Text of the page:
High Roller Treatment

I got a call the other day from those people who inform you that you've won a free trip. Usually, I just say no and hang up, but this time I actually listened, for some reason. It was one of those promotions where you go listen to their pitch in exchange for the gift. In our case, we had to go up to Garden City to let them try to sell us a membership in the WorldMark by Wyndham program. For listening to them for 90 minutes, we would get 3 days/2 nights in Anaheim, Reno, or Las Vegas (I'm not sure why anyone would pick Reno). We were also offered $20 in gas cards and $40 in restaurant gift cards (the latter to use on the trip). So we decided to go.

We got the terms and conditions of the trip via e-mail before we went. You have to book 90 days in advance, start your trip Monday-Wednesday, not travel near holidays, and leave from Salt Lake City. You also need to pay $95 in taxes. So the trip is possible, if you plan far ahead.

Before our presentation date, we got called the day before and the day of to remind us to show up. We made the drive to Garden City, and there was only one other couple there. A salesman took us to check out the pool and a 3-bedroom unit, then we went back to the main building. The salesman then sat us down and told us why this program is better than timeshares, vacation homes, or hotels. We were then shown a 15-minute video of happy, diverse members telling us why the program was great before being handed of to our individual salesman for the hard sell.

The program works like this: you pay $39,000 to get 20,000 credits per year, to spend on nights in their 66 or so resorts in the US and Australia. The price per night at each resort depends on popularity, day of the week and season of the year. From what we saw, this ranged from 550-2600 credits per night, although I suspect it goes higher than that. You get these credits each year (forever!), and you can pass them on to your kids. Credits can be rolled over, borrowed from the future, or purchased, if you need more of them. You can also use credits at resorts worldwide through a company called RCI. In addition to the purchase price, you pay $1,080 per year in taxes, utilities, maintenance, and insurance. And that, my friends, is the catch. MacKenzie and I could go on a vacation or two every year with that money, and save the $39,000 up front, although our accommodations might be less luxurious and spacious.

The individual presentation wasn't too pressure-packed. The salesman walked us through the program and how it works, and asked us about our vacation interests. He then went through the pricing. Despite the fact that we weren't, we acted somewhat interested, and asked a few questions. When we declined to buy, he offered us several cheaper packages that offered fewer credits. When we declined that, he went to "talk to the manager," then came back to offer us even cheaper packages. When we declined that, he said he'd go get the manager to give us our gift. She walked over, half-heartedly tried to offer us a plan that would allow us to try the service for a year, then gave us our gifts. The whole thing took about 2.5 hours, one hour longer than we were told to expect.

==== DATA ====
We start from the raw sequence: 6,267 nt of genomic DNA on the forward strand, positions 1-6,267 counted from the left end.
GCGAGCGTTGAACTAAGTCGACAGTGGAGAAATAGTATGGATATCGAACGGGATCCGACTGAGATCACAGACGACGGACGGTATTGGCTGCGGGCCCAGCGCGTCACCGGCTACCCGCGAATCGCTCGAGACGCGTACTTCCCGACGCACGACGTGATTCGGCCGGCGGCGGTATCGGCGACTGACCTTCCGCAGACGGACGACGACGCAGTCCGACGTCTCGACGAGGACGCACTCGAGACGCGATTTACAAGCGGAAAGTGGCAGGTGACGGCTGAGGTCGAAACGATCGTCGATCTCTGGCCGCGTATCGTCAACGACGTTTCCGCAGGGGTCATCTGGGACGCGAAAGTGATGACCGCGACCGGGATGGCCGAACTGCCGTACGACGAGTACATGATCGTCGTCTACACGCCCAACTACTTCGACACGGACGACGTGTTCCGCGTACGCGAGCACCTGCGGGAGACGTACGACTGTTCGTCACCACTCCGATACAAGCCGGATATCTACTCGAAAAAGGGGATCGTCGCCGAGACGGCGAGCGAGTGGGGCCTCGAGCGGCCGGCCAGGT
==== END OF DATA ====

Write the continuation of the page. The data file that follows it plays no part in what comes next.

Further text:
Reviewing the free trip information afterwards, we found that the trip will likely involve us getting to Vegas late the first day and leaving early the third day, so it will be closer a 36 hour trip. We could only find a few days in our schedules during which we can use this trip, so we'll see if we can actually get tickets for those dates. I'll mail the form tomorrow, and they'll let us know in a month or so. I also have no idea what kind of hotel we'll be in, or where it will be located. We'll let you know.

Other than the price, the program looks like it might be useful to older couples or families. Doing a little online research, I learned that if you like this program, you should just buy one on the second hand market (e.g. on eBay). You'll save big bucks.

I searched around online to read other peoples' stories about this experience. There are plenty of people who had bad experiences. Many of them, however, seem to have made it clear upfront to their salesperson that they weren't going to buy, or else they aggressively challenged the salesman about the value of the program. Other people were unable to say no, and ended up signing up for the program. I think MacKenzie and I approached this event properly, and we had no such experiences.

And that was our evening. We hope you find this primer useful if you should decide to attend one of these presentations.


  1. Max and I do love going to these. I never want to buy, but do enjoy seeing the places.

    My parents own a timeshare. Two weeks in St George every year. Luckily they only pay the taxes and maintenance. My grandfather had paid for the actual timeshare.

  2. I know a couple of people who own World Mark and really LOVE it. My experience is if you have a lot of travel miles it is really worth it.

    I also like their places...We stay in the one at Bear Lake a lot. You should have fun on your trip! (I know a KILLER cupcake bakery in Las Vegas that I have been dying to try. They have a blog, too. If you're interested, I'll email the link to you.)